Tip 8: Practice compassion.
After identifying and understanding how the true source of shame exists and shows up in your life, it’s time to practice compassion for yourself. Treat yourself as you would someone you love. The true source of shame way back when was probably not your fault; tell yourself that.
Compassion, forgiveness, and love are important tools to use when moving from a place of shame into being your true self, unapologetically. Talking with someone who understands, listens, and has empathy can help you learn to love yourself. I tell my clients that the ultimate goal of being in therapy is to learn to have compassion toward themselves. Of course, some don’t believe me or don’t understand the importance of self compassion, but after over 15 years of working as a coach and as a licensed therapist, I know that this is the ultimate goal.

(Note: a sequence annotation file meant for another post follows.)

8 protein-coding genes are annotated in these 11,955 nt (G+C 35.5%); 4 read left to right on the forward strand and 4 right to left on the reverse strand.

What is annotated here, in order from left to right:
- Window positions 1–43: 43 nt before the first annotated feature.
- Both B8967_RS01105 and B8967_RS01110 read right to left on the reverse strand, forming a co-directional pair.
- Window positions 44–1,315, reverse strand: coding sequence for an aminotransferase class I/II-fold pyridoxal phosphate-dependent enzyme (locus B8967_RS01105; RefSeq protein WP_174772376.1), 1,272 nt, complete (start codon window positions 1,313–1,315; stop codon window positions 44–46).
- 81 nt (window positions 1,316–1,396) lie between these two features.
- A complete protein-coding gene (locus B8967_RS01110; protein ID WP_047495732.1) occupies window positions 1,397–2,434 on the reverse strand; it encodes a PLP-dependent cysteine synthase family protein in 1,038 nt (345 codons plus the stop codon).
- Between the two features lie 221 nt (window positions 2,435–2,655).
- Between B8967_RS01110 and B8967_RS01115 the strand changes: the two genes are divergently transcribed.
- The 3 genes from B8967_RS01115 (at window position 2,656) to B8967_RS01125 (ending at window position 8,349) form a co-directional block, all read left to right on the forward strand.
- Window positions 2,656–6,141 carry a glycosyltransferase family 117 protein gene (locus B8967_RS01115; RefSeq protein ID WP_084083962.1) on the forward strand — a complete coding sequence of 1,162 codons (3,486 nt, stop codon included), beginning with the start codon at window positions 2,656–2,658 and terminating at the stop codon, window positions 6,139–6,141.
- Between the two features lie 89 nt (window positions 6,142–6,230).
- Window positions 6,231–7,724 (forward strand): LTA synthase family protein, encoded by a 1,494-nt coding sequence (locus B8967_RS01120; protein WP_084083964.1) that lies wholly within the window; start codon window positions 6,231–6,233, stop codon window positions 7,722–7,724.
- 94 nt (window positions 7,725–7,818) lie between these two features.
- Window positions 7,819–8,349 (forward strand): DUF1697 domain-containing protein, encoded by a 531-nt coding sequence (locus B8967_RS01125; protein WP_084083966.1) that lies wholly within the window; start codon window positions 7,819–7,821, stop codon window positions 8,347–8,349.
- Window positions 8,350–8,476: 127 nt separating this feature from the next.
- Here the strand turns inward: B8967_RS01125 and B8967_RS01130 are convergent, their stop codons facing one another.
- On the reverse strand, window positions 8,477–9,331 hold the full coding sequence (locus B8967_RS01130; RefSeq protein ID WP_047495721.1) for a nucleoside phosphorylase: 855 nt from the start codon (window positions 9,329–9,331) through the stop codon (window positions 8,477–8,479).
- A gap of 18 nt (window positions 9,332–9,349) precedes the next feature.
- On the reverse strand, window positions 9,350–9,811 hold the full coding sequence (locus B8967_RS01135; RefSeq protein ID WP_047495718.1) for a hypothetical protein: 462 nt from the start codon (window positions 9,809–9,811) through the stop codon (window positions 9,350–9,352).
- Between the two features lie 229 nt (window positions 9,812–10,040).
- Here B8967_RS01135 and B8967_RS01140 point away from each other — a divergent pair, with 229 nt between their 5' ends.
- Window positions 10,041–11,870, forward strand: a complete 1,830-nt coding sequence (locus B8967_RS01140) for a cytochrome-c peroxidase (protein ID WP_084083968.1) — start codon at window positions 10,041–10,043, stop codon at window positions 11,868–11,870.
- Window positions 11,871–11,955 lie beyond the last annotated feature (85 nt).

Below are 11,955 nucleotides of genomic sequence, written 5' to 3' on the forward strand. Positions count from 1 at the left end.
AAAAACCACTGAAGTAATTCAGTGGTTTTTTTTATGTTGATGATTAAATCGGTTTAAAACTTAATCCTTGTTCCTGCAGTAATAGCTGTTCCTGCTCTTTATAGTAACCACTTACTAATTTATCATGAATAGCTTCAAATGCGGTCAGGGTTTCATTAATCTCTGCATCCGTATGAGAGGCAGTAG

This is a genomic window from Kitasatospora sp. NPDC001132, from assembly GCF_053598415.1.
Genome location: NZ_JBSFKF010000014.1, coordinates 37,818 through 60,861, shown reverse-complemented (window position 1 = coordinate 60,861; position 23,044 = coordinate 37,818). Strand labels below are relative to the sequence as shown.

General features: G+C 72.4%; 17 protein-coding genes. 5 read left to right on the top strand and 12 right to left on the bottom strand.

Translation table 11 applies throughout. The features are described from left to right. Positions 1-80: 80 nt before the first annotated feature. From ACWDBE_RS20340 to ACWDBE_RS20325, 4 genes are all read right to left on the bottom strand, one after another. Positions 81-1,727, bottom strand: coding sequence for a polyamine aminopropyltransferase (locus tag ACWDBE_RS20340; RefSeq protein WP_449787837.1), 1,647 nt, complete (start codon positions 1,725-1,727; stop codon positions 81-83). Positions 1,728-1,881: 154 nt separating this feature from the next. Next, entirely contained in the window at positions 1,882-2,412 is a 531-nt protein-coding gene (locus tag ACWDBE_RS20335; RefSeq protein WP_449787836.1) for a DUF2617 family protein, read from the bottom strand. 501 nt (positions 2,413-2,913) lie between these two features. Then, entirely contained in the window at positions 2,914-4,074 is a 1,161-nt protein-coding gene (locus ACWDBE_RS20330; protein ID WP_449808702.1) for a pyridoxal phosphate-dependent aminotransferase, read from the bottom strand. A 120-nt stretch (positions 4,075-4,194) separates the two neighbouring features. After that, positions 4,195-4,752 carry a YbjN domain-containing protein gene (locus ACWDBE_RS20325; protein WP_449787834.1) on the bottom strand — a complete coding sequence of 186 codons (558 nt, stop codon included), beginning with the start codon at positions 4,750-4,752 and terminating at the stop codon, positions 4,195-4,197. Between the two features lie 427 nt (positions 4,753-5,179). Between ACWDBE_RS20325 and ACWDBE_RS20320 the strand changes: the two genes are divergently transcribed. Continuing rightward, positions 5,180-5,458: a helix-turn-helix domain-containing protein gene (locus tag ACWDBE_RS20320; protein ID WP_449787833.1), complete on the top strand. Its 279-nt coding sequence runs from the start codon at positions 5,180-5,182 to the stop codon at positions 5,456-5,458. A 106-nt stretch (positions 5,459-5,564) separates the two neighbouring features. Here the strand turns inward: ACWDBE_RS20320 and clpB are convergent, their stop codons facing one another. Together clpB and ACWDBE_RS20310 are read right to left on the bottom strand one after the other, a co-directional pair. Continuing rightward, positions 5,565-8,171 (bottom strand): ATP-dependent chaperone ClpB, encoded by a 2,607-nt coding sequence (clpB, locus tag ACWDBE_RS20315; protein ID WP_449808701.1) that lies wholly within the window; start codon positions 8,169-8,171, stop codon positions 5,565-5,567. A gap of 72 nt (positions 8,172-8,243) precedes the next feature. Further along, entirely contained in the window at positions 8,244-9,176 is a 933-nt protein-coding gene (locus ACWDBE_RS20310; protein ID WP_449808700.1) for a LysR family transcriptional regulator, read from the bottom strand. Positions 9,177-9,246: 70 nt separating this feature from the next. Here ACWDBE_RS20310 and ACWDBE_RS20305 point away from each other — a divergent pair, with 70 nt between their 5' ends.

Notice I said that these steps are possible with support and time. This work will be so much more effective if you don’t do it alone. This is where a licensed therapist can help guide you through this process and support you along the way. This will also take time—think how long it has taken for shame to be present in your life! This is not to discourage you, but to encourage you, that it is completely possible to overcome shame and to experience guilt if and when it’s appropriate.
If you are ready to release your shame and explore the possible source and triggers as well as learn more skills that can help you feel better, we are here to help! Schedule a free consultation today!
Love yourself shamelessly,